Although her approach has been likened to that of the Oulipo group, Christensen’s work has an intentionality and focus that isn’t found typically in Oulipian writing. When discussing her interest in and then use of Brøndal’s ideas, she says: His attempt to analyze and categorize the words that languages use to show relationship can be read as applying to the network of relationships that writing builds up as it goes along. From his book I chose eight terms that could stay in a state of flux and at the same time give order to the indistinctness that a state of flux necessarily produces: symmetry, transitivity, continuity, connectivity, variability, extension, integrity and universality ... (Christensen 2007: xii)
‘Flux’ and ‘order’ appear to be two key axes around which Christensen’s work, particularly in it and alphabet, is made. In alphabet, things ‘exist’ in the poem actively in ecological systems, and are incorporated into the text’s formal structure, yet also reveal an elusiveness, and a potential, a surplus. For instance, in the fifth section (below), note both the inclusion of emotional states alongside things in the poem’s indexical structure, and the iteration of the word ‘future’:
early fall exists; aftertaste, afterthought;
seclusion and angels exist;
widows and elk exist; every
detail exists; memory, memory's light;
afterglow exists; oaks, elms,
junipers, sameness, loneliness exist;
eider ducks, spiders, and vinegar
exist, and the future, the future (Christensen 2001)
As I noted above, Christensen’s structure of stanzas for alphabet uses the Fibonacci numerical system, where each number is the sum of the two previous ones, i.e.: 1, 2, 3, 5, 8, 13, 34, 47, 81, 128, etc. Thus the first section of the poem is one line long and starts with an ‘A’, the second 2 lines long, and starts with a ‘B’, etcetera).
apricot trees exist, apricot trees exist
bracken exists; and blackberries, blackberries;
bromine exists; and hydrogen, hydrogen (Christensen 2001)
Concerning the series, Christensen has said in an interview:
It was by accident that I found out about the Fibonacci series. These numerical ratios exist in nature – the way a leek wraps around itself from the inside, and the head of a sunflower, … By using a system you are trying to reveal the rhythm of the universe. In the creation story, first there is silence, and then come patterns ... a useful benefit of a system is that you can’t just write the first thing that comes into your mind; because of the resistance of the system you get onto the track of something that you wouldn’t otherwise have thought of. The gift is that you are forced to put much more of the world into the poem (Joris)
The Fibonacci structure determines the lines of each stanza and thus sets up a structure of statement, and produces, as well, an incantatory mode. The repeated phrase of stanza 1 of alphabet is: ‘apricot trees exist’, and this is both a numerical, and an associative procedure, which is maintained through the work.
Presumably, Christensen’s choices of reference to things is not random. For instance, apricot stones contain the poison amygdalin, organobromide compounds (ie from bromine) are associated with ozone depletion, dioxin (mentioned in the fourth section) is a toxic environmental contaminant, bracken is toxic and carcinogenic, hydrogen is associated with nuclear weaponry. alphabet is, therefore, not a benign pastoral but in fact suggests a sense of mortality that is more unstable. In other words, within the living there is death, and nothing is pure.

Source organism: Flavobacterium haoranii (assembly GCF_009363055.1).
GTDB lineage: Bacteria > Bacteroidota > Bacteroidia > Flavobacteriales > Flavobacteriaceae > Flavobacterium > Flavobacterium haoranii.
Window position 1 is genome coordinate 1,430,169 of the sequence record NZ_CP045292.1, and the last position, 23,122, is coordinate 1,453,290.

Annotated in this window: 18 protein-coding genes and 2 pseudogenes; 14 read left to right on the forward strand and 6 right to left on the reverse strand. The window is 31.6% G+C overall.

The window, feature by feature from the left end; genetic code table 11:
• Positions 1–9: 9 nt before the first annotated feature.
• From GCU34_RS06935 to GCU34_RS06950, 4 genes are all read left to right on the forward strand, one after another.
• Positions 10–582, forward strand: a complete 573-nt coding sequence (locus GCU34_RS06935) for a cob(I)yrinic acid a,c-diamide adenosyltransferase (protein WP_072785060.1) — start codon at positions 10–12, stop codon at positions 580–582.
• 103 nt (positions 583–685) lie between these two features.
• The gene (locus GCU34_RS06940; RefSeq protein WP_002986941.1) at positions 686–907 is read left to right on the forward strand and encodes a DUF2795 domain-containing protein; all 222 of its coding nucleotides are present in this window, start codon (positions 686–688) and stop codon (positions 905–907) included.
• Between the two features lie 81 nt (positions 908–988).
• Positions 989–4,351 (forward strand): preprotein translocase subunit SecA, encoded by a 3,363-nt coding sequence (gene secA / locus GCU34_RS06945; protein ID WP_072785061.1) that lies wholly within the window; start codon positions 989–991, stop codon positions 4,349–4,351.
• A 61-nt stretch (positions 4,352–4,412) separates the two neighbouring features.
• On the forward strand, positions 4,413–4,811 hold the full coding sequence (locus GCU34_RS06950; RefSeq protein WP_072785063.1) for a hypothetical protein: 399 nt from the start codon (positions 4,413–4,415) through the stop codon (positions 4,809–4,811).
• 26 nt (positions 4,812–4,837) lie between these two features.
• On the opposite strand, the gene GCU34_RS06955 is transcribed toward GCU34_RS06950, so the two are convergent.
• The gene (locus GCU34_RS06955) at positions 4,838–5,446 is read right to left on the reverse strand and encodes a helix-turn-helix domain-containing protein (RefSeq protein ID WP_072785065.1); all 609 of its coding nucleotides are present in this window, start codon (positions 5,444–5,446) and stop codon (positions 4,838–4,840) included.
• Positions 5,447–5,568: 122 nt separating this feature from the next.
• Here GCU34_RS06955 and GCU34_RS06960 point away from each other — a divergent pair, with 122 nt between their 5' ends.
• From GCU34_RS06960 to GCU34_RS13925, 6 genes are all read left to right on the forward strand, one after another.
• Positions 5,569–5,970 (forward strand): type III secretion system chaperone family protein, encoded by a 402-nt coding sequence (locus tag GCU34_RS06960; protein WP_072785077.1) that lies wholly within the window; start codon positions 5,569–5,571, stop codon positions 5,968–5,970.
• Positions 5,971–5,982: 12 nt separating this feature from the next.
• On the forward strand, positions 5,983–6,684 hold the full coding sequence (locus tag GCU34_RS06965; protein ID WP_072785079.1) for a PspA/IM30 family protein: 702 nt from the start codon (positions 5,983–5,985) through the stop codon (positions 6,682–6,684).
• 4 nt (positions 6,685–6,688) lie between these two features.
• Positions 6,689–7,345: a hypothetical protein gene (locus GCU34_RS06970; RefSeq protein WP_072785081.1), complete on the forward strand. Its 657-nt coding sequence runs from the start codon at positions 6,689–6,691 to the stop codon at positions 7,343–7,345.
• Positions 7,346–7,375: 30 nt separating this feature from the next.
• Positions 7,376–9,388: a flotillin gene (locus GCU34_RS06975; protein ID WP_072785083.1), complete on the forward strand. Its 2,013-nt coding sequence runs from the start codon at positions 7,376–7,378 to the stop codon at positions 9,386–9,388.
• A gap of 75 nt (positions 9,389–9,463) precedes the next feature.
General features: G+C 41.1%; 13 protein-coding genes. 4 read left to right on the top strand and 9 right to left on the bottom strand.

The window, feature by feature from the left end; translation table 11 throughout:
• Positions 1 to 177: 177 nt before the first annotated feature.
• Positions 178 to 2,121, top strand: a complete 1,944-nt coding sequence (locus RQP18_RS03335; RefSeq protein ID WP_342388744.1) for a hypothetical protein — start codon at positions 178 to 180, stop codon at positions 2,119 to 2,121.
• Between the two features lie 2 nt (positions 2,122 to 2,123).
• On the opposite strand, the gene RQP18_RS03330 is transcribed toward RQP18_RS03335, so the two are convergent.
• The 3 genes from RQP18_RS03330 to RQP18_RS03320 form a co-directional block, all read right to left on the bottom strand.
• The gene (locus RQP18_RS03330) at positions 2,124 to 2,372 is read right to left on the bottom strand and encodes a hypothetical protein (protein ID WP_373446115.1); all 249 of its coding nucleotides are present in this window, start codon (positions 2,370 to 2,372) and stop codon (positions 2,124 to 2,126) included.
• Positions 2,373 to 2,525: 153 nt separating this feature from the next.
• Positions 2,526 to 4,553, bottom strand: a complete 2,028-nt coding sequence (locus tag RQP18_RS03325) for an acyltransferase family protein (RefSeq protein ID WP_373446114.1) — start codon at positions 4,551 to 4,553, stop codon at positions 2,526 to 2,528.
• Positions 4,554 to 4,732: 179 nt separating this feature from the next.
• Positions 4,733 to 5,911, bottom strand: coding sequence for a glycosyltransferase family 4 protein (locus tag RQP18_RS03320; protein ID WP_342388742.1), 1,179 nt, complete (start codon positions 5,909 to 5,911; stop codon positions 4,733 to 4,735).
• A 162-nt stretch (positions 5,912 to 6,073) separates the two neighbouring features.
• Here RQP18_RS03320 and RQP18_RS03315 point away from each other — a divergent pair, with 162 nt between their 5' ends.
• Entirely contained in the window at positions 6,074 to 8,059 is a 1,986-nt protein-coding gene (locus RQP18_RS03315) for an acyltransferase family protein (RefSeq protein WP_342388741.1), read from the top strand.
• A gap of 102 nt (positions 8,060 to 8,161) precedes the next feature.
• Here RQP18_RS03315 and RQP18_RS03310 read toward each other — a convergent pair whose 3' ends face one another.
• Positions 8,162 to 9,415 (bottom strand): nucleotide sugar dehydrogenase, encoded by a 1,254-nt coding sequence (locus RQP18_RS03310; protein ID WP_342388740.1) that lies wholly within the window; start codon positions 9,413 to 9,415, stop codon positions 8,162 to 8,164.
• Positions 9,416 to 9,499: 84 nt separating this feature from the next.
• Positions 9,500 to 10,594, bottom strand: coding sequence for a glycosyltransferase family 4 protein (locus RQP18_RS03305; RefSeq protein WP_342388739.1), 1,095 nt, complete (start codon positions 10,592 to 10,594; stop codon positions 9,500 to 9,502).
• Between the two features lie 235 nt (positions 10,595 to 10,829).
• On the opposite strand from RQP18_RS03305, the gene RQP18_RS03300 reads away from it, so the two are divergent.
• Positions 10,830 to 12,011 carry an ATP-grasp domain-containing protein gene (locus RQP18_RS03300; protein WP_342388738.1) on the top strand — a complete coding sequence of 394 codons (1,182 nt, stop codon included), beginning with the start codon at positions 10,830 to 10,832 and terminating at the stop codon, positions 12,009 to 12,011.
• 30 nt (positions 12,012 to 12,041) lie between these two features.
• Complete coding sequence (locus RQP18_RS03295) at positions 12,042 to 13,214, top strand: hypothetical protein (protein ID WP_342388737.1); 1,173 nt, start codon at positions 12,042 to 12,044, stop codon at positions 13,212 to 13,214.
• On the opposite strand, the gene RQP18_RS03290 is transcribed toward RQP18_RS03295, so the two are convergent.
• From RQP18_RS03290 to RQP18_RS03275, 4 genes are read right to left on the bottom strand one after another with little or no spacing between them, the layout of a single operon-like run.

Thus, Christensen’s poem operates on many levels. In form, it is mathematical and works with a specifically developed syntax of repetition and accretion. Yet, this very form also creates a kind of litany of unfolding, particularly of ecological devastation, using the things of the world, particularly the chemical, botanical and zoological, focused through two specific systems, the mathematical and a particular kind of human cultural patterning, the western alphabet.
One thing that is very noticeable in Frank O’Hara’s work is the proliferation of things, of objects. Unless we’re reading one of his more surrealist poems, for the most part these are real situated objects, the kinds of things you would come across in 1950s and ’60s America, particularly New York, when post-war consumerism was most obvious, and this includes consuming art and its various objects, books, paintings. Thus, if you look at many of his well-known poems, you are met with things, often as lists. For instance, the poem ‘Today’ begins with lists as a form of praise:
Oh! kangaroos, sequins, chocolate sodas!
You really are beautiful! Pearls,
harmonicas, jujubes, aspirins! All
the stuff they’ve always talked about (O’Hara 1995: 15)
The poems often contain very specific naming of things, sometimes accompanied by brand names. Even in the more surreal or campy poems, there is that feeling of thinginess, or realness, while in the ‘I do this, I do that’ poems such as ‘The day Lady died’ or ‘A step away from them’, you also get the sense of fragmentation, syntactically as well as mimetically. As Hazel Smith notes, O’Hara writes ‘between signification and its breakdown, absence and presence, representation and abstraction, the transcendental and the momentary’ (Smith 1995: 81).
Also worth noting is that these things in the poems will often be encountered during a narrative of walking. O’Hara’s writing about walking, very far from ‘Romantic sublime’ lake walking, reads as highly social and highly desirous. His ‘I’ is truly in the midst of things, of city life, such as in these lines from ‘A step away from them’:
It’s my lunch hour, so I go
for a walk among the hum-colored
cabs. First, down the sidewalk
where laborers feed their dirty
glistening torsos sandwiches
and Coca-Cola, with yellow helmets
on. They protect them from falling
bricks, I guess. Then onto the
avenue where skirts are flipping
above heels and blow up over
grates. The sun is hot, but the
cabs stir up the air. I look
at bargains in wristwatches. There